Apple’s thorny relationship with environmental organizations has taken yet another turn. The company has pulled its computers from the EPEAT registry.
EPEAT, in a brief statement on the its website, said, “We regret that Apple will no longer be registering its products in EPEAT. We hope that they will decide to do so again at some point in the future.”
EPEAT, which stands for Electronic Product Environmental Assessment Tool, is a registry of environmentally friendly computers and peripherals. It bills itself as “the leading global environmental rating system for electronic products, connecting purchasers to environmentally preferable choices and benefiting producers who demonstrate environmental responsibility and innovation.”
The voluntary ratings system guides the IT purchasing decisions of several organizations, most notably the U.S. federal government — 95 percent of federal PCs must be EPEAT-certified. In effect, Apple’s decision to leave EPEAT means that its products are now largely shut out of the federal IT spending process.
On a local level, at least one major municipality is taking swift action to update its PC purchasing policies in light of Apple’s defection.
The Wall Street Journal reports that the San Francisco’s Department of Environment is alerting city agencies that Apple-branded PCs “will no longer qualify” for purchase under the city’s IT procurement rules. While the Department of Environment cannot enforce the rule, Jon Walton, San Francisco’s CIO, said that the city will abide by the regulations. Although exceptions can be granted, it involves a “long” and “onerous” waiver process, according to the report.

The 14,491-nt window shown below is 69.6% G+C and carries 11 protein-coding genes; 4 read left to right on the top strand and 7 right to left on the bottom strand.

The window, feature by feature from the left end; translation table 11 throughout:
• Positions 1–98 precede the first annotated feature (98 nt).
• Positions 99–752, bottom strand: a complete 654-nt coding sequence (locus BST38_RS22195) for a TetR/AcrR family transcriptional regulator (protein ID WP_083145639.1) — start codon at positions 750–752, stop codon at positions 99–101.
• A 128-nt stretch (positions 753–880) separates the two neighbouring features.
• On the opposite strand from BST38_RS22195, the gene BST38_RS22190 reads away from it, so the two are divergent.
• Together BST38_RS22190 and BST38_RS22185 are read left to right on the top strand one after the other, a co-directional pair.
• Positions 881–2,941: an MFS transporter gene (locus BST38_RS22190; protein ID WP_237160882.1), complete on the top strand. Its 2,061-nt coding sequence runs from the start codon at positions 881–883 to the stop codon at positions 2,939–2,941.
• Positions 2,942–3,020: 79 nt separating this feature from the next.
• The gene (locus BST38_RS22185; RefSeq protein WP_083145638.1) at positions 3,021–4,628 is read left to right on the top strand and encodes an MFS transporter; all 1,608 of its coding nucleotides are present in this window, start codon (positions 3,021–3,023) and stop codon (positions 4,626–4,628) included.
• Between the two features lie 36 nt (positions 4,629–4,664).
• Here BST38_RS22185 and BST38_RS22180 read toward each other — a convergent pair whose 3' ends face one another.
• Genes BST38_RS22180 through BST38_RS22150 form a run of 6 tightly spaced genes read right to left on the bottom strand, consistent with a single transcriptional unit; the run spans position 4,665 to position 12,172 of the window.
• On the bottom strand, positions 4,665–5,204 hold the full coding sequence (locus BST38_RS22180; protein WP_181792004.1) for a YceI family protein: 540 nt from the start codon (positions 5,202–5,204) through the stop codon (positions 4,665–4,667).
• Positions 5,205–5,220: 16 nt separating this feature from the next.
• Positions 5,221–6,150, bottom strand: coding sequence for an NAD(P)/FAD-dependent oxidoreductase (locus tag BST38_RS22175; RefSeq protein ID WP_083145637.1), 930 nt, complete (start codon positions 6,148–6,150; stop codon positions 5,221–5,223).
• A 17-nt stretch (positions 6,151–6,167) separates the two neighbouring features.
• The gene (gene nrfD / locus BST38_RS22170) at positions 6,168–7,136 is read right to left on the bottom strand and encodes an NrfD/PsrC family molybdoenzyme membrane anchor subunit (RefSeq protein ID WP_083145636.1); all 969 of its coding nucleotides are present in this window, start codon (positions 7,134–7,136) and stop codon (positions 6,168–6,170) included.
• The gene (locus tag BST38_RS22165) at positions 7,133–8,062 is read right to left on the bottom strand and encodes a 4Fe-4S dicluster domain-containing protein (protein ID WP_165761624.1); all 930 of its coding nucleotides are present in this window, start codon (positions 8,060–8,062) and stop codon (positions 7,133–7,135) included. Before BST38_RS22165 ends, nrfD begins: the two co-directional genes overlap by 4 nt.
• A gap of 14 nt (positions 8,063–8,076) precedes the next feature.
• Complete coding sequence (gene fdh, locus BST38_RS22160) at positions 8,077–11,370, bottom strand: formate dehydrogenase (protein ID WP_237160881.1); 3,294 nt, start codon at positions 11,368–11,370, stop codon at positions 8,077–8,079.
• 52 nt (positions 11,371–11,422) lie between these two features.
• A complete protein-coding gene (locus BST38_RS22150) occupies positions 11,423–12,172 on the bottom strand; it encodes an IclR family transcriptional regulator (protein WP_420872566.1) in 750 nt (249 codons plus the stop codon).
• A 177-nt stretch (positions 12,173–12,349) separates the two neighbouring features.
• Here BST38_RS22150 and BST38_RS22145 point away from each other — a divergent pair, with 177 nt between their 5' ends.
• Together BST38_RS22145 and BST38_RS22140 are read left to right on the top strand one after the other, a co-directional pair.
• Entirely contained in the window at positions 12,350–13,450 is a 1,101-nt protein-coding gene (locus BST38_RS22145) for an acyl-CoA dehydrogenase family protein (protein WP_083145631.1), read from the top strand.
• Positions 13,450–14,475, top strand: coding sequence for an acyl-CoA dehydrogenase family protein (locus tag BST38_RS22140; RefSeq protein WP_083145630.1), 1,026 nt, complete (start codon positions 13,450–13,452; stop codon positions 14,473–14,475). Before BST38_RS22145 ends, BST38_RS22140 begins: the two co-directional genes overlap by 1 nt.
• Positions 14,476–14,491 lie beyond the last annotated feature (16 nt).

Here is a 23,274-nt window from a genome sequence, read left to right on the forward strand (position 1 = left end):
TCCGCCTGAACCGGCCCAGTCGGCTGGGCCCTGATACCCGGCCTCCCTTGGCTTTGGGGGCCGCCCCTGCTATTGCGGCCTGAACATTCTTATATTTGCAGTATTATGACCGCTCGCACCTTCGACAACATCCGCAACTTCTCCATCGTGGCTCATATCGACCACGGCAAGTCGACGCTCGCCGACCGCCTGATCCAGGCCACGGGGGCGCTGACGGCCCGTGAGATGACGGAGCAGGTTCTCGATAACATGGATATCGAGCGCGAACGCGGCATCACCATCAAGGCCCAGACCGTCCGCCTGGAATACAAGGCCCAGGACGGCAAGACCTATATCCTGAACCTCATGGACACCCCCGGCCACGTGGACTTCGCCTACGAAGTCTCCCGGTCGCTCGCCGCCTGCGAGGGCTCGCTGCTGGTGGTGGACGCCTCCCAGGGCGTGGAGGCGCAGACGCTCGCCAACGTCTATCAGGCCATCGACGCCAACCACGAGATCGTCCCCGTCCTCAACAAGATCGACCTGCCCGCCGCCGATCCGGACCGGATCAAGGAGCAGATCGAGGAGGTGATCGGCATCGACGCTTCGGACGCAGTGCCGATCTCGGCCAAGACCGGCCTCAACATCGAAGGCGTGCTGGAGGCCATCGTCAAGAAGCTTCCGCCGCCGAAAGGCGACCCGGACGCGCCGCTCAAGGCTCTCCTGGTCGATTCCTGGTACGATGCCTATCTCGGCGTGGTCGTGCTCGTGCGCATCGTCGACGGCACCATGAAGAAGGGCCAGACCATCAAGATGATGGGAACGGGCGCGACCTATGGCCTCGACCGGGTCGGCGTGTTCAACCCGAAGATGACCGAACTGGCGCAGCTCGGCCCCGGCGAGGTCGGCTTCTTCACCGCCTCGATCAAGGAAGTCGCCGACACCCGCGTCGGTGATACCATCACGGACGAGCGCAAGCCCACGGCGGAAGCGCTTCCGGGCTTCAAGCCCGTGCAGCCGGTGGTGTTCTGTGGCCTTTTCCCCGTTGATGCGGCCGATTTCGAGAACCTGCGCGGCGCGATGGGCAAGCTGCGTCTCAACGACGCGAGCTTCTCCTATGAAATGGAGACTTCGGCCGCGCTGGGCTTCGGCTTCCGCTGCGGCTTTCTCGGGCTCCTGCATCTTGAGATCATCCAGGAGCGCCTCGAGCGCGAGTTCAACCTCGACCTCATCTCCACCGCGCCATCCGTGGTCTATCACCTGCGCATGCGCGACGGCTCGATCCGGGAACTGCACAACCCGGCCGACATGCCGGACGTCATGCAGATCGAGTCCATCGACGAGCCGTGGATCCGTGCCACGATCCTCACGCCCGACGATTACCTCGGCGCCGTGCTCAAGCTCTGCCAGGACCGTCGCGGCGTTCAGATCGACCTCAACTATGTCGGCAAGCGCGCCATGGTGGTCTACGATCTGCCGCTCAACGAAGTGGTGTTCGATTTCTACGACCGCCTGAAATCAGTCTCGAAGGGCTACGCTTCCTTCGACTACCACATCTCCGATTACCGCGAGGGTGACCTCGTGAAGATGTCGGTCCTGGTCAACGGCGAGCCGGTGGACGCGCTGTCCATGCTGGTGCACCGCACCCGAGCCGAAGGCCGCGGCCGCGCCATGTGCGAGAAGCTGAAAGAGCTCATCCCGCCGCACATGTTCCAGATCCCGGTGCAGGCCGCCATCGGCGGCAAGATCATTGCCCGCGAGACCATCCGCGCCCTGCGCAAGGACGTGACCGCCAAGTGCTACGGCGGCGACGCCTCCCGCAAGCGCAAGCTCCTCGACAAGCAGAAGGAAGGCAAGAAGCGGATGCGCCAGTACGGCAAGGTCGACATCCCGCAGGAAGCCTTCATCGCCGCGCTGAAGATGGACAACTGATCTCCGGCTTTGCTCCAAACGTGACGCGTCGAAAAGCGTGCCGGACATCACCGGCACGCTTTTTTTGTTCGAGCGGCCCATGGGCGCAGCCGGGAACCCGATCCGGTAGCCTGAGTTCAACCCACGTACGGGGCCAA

Apple’s response to the controversy: We’re green enough.
Apple spokesperson Kristin Huguet told the The Loop, “Apple takes a comprehensive approach to measuring our environmental impact and all of our products meet the strictest energy efficiency standards backed by the US government, Energy Star 5.2.” She also pointed to the company’s efforts to slash greenhouse gas emissions and claimed that “Apple products are superior in other important environmental areas not measured by EPEAT, such as removal of toxic materials.”
This is not the first time Apple’s actions have caused a stir among environmental groups.
In April, the Apple caught Greenpeace’s ire over its massive cloud data center in Maiden, N.C., which the group claimed would be substantially powered by coal. Apple quickly fired back, stating that the data center was “on track to supply more than 60% of that power on-site from renewable sources, including a solar farm and fuel cell installation which will each be the largest of their kind in the country.”
In May, Apple took things a step further by pledging that its Maiden facility will be completely powered by renewable energy by the end of the year. Additionally, the company is working toward the same goal for its Newark, Calif. facility and a new data center built in Prineville, Ore.
Pedro Hernandez is a contributing editor at InternetNews.com, the news service of the IT Business Edge Network, the network for technology professionals. Follow him on Twitter @ecoINSITE.